Wealthy New York businessman Cal Harris' estranged wife Michele disappeared during the night of Sept. 11, 2001, while most of the world was focused on the terrorist attacks earlier that day. Since then, Harris has been tried and convicted twice of murdering Michele, with both cases since overturned on appeal.
Now facing a third murder trial for Michele's death, Harris sits for his first-ever television interview and talks with 48 HOURS' Erin Moriarty in 'The Trials of Cal Harris' to be broadcast Monday, June 9 (10:00 p.m.) on CBS and WUSA9.
'I feel like I'm being kidnapped in broad daylight in front of my kids, in front of everyone, and no one can do anything about it,' Harris tells Moriarty. 'And now we're to a point where I have to solve this case… in order to make sure that I stay here this fall with my kids.'
The disappearance of Michele Harris has been the focus of investigations and trials for the past 13 years. Michele and Cal were nearing the end of a bitter divorce, though living in the same house in Tioga County, New York, when she vanished after leaving a boyfriend's house.
In 2005, without finding a body or a murder weapon, police arrested Cal Harris for his wife's murder. Investigators felt they had a good circumstantial case buoyed by tiny drops of blood found in the Harris' home. Harris was tried in 2007 and convicted of second-degree murder. But then, while awaiting sentencing, a new witness emerged and the conviction was overturned. He was tried again in 2009, with the jury reaching the same verdict but that case was overturned on appeal, too. This fall, Harris will go to trial for a third time.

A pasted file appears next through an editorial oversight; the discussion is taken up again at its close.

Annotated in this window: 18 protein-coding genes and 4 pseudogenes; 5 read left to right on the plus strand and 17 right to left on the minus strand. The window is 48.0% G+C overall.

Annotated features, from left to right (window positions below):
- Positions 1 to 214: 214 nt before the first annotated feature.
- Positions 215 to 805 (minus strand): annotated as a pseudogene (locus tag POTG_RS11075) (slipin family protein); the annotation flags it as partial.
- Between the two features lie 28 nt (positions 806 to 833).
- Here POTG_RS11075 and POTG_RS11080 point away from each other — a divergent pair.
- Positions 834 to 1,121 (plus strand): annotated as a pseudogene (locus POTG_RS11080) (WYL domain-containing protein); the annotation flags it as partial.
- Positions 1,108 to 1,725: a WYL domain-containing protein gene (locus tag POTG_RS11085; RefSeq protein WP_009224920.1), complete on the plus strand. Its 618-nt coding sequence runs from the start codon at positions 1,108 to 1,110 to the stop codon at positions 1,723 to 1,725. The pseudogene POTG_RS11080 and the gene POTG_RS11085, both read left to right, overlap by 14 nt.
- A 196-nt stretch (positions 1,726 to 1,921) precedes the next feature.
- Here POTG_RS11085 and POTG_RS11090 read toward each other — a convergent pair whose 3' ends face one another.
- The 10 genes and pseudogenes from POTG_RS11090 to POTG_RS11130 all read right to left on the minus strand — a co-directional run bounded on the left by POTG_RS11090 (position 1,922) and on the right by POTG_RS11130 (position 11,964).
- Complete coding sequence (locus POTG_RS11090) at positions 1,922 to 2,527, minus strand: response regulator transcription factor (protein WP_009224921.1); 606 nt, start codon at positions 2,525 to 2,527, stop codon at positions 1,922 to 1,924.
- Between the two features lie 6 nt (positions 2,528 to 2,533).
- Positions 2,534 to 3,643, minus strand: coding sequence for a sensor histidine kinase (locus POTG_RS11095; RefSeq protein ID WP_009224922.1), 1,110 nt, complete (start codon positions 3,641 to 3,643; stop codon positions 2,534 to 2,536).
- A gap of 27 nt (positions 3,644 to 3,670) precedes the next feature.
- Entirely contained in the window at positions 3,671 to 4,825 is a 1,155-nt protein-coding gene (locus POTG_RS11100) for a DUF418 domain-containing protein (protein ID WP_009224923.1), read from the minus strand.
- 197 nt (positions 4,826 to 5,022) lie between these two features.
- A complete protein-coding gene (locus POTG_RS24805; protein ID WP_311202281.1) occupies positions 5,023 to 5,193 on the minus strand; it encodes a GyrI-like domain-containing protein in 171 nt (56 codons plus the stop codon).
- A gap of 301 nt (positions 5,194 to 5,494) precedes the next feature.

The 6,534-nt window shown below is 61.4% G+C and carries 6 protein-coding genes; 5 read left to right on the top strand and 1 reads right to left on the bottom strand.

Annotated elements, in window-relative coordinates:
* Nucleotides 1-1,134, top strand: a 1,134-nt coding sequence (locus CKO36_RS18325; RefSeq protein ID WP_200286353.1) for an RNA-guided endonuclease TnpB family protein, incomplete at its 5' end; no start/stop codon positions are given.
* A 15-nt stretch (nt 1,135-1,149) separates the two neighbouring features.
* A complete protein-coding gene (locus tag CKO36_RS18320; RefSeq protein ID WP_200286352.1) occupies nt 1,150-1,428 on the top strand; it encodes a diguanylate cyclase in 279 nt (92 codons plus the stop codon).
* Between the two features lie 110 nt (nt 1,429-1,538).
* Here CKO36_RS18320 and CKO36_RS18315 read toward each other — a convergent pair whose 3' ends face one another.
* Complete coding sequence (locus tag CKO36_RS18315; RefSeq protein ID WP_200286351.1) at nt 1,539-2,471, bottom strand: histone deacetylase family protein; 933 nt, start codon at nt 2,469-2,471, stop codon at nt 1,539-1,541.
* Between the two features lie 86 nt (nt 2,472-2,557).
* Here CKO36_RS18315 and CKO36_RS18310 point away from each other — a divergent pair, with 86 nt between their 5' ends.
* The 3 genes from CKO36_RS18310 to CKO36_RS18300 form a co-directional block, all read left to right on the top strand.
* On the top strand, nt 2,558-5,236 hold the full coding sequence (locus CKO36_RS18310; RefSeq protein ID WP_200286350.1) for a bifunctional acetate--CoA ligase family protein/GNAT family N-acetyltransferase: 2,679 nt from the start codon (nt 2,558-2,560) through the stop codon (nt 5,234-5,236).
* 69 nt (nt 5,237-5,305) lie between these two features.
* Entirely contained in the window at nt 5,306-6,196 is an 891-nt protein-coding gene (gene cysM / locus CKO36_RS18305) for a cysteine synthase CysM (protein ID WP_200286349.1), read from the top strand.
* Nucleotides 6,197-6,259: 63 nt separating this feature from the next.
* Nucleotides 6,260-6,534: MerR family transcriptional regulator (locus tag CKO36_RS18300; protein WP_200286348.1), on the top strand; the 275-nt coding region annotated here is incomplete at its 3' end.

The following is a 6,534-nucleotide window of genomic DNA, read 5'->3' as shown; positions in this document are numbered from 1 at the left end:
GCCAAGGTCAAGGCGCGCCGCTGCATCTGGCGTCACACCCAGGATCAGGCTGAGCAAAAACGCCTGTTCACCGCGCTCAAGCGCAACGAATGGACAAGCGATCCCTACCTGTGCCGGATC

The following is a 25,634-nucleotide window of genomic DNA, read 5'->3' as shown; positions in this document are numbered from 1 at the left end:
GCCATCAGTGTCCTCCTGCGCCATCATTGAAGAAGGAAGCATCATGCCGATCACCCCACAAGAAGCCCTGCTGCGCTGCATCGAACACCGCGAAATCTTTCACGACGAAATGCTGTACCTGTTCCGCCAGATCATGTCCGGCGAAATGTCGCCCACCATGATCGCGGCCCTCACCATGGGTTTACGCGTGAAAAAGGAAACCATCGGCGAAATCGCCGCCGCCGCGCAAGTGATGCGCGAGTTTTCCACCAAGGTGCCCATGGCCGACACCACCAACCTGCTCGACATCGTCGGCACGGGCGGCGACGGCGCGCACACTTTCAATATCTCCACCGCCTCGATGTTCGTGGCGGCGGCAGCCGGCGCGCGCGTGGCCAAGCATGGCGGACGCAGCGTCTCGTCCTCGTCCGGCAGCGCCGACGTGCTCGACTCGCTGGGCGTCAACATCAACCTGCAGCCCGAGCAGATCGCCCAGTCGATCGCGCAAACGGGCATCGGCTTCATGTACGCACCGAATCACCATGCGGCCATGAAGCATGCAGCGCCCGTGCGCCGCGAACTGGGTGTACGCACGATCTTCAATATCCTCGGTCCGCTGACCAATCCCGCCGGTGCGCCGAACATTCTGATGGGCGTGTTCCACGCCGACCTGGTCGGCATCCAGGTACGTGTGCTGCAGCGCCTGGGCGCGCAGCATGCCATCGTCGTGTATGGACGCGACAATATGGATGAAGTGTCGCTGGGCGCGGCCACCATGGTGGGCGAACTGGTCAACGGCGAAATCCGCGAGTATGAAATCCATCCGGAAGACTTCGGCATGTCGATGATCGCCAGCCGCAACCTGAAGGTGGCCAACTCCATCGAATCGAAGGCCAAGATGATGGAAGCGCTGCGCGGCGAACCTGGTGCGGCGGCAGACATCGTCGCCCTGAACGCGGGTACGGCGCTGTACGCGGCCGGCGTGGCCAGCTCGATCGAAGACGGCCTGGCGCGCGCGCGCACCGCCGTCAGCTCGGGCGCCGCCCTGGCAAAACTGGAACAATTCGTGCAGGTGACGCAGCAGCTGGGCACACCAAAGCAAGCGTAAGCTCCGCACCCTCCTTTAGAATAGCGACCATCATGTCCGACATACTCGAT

Prosecutors have argued Harris killed his soon-to-be ex-wife to protect his family's wealth, while his defense team maintains police never looked closely enough at other potential suspects, including some of the men in Michele's life at the time.
'This has been such a roller coaster,' Harris tells Moriarty, who has been covering the story for seven years. 'I'm getting ripped away: I come home, I get ripped away, I come home, I get ripped away, I come home.'
Very few things are worse than going to prison, Harris adds. 'You lose your freedom, lose your children, lose everything. It's a horrible, horrible, horrible experience,' he says.
Not everyone believes Harris is innocent, however.
'He shouldn't be out on the street,' says Greg Taylor, Michele's brother. 'He should be in a jail cell someplace and not having an enjoyable life out there.'
'Twenty four people totally agreed that he was guilty,' says Shannon Taylor, Greg's wife,' 'You cannot get two people to agree on what color your hair is.'
Moriarty also speaks with Harris' four children, who talk for the first time about the strain this has had on their family. 'He didn't do it, and I want everyone to know that he didn't do,' says daughter Cayla Harris.
Tanner Harris says he doesn't like knowing his father could go away again. 'I want him here with me, 'cause it's not fair to him to be accused of this,' Tanner says. 'And people just don't know the real him, and I just want him back and safe with us.'
Harris' new defense team is determined to use the third trial to clear his name. Attorney Bruce Barket says Harris has been 'wrongly accused' and 'wrongly prosecuted,' and vows Harris had nothing to do with Michele's disappearance. So what will be different in court this time around? 'Come and watch, I promise it won't be boring,' Barket says.